The odd tale of Grim Ghost #6 [Atlas; $2.99] continues to unfold.
When last we discussed the non-appearance of this already-printed
issue at your friendly neighborhood comics shops, we knew Diamond
Comic Distribution had canceled orders on the issue, the conclusion
of my first Grim Ghost story arc. We also knew the issue could be
purchased at the Atlas website.
Since then, though I still don’t know why the issue was canceled by
Diamond, I have learned that:
Diamond canceled orders on the issue even though they actually had
the issue in their warehouse.
Retailers can obtain this issue from Diamond as a “reorder.” The
reorder number is: SEP118165
The issue will be re-solicited in early 2012.
Things I don’t know at this time include: when the trade paperback
collection of the first story arc will be published and whether or
not there will be a second story arc. Even before my appearance at
the Atlas Comics booth at the New York Comic Con, I had agreed to
participate in the production of the trade paperback and to return
for the second story arc if minor conditions could be met. No one
anticipated any problems with either.
I have one more note on this subject. On my Facebook page, Michael
Sacal posted this:
I've seen people on FB that publish their own comics say that
Diamond canceled their orders because of DCs relaunch. Something
about allocating their resources to fill orders for those comics or
something like that.
If that’s the case, it strikes me as a class action suit waiting to
happen. But I can’t forget DC Comics was key to Diamond achieving
its monopoly status. Payback might well be a bitch...for many of
Diamond’s other publishers.
You could find an Archie Comics gift or stocking stuffing for every
one on your Christmas list. For the collector of political stuff,
I suggest Archie: Obama & Palin in Riverdale [$12.95], a magazine-
sized reprinting of the Alex Simmons/Dan Parent stories and several
bonus stories and features. While I have my problems with anything
that treats Palin as an Obama equal, I also understand that she was
the most visible Republican for use in these comics. But can you
imagine how a Herman Cain appearance would’ve soared in value?
Must be seen to be believed: Dan Parent’s cover sketches parodying
four classic super-hero covers. Hilarious!
Marvel Comics in 1972, imagine my delight when Aquaman Chronicles
#20 showed up in my mail. Compiled and edited by John Schwirian,
the issue is over a hundred pages of Sea King goodness.
Behind a striking cover by Cliff Chiang, the issue presents news,
views, and reviews on Aquaman. Steve Skeates discusses a Superman-
Aquaman team-up he wrote in the 1970s. Schwirian and my pal Rob
Kelly discusses the Neal Pozner/Craig Hamilton mini-series of 1986
in insanely wonderful detail. There are news and photos of Aquaman
collectibles. There’s the first half of a Justice League holiday
story by Andy Luckett, the first fan fiction tale that I’ve read in
decades. Indeed, were I to be so churlish as to find the slightest
fault with this fanzine, it would be that room should’ve been made
to present Luckett’s entire story.
There’s no price or ordering information on this fanzine, but you
can e-mail John to learn how you can obtain a copy of this and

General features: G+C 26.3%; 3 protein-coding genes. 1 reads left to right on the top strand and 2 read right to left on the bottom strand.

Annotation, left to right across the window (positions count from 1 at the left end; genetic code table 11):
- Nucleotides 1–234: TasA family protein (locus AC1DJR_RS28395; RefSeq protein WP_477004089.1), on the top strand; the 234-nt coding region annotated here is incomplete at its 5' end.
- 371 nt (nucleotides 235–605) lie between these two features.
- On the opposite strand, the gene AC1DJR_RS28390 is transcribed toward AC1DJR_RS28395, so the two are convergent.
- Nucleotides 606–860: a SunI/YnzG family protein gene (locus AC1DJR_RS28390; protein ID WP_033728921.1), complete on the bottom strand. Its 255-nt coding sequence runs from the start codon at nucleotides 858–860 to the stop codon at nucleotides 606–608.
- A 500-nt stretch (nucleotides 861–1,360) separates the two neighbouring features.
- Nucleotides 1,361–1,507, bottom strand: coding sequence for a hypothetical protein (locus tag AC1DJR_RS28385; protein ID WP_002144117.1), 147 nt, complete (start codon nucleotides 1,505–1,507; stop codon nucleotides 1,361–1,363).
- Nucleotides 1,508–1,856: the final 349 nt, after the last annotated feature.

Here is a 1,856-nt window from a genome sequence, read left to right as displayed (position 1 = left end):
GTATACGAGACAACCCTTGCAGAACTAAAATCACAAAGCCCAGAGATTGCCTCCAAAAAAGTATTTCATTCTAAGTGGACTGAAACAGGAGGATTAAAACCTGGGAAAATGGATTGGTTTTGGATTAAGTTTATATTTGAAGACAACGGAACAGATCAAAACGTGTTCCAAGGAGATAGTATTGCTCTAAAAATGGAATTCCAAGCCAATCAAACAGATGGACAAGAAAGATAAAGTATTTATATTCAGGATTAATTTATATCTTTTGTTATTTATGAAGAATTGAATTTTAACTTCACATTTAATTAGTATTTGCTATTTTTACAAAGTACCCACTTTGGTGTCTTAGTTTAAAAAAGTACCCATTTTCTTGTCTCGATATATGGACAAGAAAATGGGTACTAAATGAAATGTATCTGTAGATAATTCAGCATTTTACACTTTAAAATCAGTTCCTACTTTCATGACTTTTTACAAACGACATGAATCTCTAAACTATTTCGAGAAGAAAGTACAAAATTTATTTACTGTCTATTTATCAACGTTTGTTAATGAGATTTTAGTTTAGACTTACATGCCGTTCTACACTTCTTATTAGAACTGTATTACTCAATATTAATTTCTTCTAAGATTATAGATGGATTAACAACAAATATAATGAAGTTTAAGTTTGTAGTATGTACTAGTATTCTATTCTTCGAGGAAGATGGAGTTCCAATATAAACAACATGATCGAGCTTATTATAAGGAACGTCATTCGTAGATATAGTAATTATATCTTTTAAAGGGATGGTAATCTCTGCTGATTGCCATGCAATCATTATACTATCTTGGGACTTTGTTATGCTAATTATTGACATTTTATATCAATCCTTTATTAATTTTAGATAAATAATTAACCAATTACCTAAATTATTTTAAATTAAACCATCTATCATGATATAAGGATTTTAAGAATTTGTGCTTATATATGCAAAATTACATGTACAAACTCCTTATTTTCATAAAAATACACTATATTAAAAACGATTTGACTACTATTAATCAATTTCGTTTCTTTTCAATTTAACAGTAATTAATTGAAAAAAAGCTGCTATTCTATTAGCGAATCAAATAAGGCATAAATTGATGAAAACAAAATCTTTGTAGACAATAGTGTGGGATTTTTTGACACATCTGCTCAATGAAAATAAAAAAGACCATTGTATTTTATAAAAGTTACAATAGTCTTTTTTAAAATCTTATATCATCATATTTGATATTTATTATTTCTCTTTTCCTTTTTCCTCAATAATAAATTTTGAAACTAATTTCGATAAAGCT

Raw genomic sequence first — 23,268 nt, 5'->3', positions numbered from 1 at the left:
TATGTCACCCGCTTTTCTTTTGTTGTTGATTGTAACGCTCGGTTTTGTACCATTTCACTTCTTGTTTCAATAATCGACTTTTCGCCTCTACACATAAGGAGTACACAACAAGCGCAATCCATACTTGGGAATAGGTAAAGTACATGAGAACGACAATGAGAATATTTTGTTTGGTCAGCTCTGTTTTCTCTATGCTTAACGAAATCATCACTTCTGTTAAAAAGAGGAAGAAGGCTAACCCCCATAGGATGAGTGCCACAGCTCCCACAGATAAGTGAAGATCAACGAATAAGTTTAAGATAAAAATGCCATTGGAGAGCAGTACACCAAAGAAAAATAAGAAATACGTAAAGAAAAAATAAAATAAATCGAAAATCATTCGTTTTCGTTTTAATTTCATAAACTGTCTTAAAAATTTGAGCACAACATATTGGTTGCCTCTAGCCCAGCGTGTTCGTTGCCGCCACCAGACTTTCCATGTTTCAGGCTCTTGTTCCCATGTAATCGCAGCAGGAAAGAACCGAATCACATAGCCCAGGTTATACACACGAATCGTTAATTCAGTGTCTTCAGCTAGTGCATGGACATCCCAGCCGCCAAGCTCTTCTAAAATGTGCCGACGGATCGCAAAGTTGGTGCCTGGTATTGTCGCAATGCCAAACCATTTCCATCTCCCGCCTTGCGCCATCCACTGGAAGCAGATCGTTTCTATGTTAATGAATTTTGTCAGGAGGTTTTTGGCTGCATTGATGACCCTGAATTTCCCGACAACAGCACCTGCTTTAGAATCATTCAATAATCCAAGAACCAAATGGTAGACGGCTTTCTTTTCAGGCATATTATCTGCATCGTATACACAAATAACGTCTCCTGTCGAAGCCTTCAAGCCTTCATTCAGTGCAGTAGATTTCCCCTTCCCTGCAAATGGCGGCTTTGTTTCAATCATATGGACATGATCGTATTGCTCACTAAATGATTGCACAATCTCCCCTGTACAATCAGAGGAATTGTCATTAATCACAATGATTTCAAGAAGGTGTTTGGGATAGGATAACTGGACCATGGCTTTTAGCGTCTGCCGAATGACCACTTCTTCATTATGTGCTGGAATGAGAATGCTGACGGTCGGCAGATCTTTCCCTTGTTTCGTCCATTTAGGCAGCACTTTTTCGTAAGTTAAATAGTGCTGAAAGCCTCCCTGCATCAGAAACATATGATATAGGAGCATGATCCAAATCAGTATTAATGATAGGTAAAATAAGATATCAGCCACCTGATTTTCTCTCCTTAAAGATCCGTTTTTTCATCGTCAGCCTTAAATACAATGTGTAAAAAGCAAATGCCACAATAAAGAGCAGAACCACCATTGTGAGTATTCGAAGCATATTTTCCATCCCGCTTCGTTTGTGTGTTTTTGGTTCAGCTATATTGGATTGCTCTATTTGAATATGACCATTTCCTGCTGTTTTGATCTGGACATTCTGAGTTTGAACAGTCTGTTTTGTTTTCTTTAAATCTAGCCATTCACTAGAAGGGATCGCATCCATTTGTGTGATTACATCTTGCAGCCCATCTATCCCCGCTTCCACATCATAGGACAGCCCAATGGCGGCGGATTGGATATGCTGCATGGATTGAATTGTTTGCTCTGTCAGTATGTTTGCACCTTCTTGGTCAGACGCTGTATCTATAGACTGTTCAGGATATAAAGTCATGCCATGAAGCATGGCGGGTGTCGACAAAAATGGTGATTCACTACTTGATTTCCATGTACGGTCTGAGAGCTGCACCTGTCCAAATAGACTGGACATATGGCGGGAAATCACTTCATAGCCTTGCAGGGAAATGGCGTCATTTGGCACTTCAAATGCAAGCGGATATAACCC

other issues. If you’re an Aquaman fan or an old-time fanzine
contributor like me, you’re gonna love this amazing effort.
Lagoon [Dark Horse; $4.95] back in 1993? I should’ve been all over
this 52-page, full-color, square-bound adaptation of the original
movie. With a script by Steve Moncuse with Art Adams (pencils) and
Terry Austin (inks), this is a sensational comic book. The page
count dictated lots of panels on every page, but the size of the
individual drawings actually makes for a more intimate experience.
Aided by colorist Matt Hollingsworth, the art makes the reader feel
confined by the Amazon River nooks and crannies, the protagonists
travel in search of ancient mysteries. Long as the Amazon is, you
feel trapped in the Creature’s domain. Chilling. Exciting. Just
plain great comics. Definitely worth looking for.
DC Comics Presents: Batman - Don’t Blink [$7.99] is a hundred-page
one-shot reprinting Dwayne McDuffie’s “Don’t Blink.” The four-issue
tale is a sequel to “Blink.” Lee Hyland is a blind man able to see
through the eyes of anyone he touches.
Batman needs Hyland’s help to locate a kidnapped child, but Hyland
has been taken into the less-than-gentle care of the government to
provide information on a variety of persons of interest. If Hyland
had a Facebook page, he would probably describe the relationship as
McDuffie - and, yes, I miss him and his writing - delivers a tight
exciting script. His Batman is not a dick. When you read all four
issues of this story, you get a story worth four issues. The art
is by Val Semeiks (pencils) and Dan Green (inks) and it’s top-notch
from start to finish. Recommended.
Two closing notes. Comments to this blog will remain moderated on
account of the occasional online jerk who lives to troll. Do not
think this means I don’t love to read your comments. I do and I’ll
continue to do my best to approve them in timely fashion.
Thank you for visiting this blog. Last time I checked, the bloggy
thing had been viewed more than 40,000 times. That’s likely small
change to the superstars of the comics industry, but I’m thrilled.
If you keep visiting, I’ll keep blogging.
I’ll be back tomorrow with more stuff.
© 2011 Tony Isabella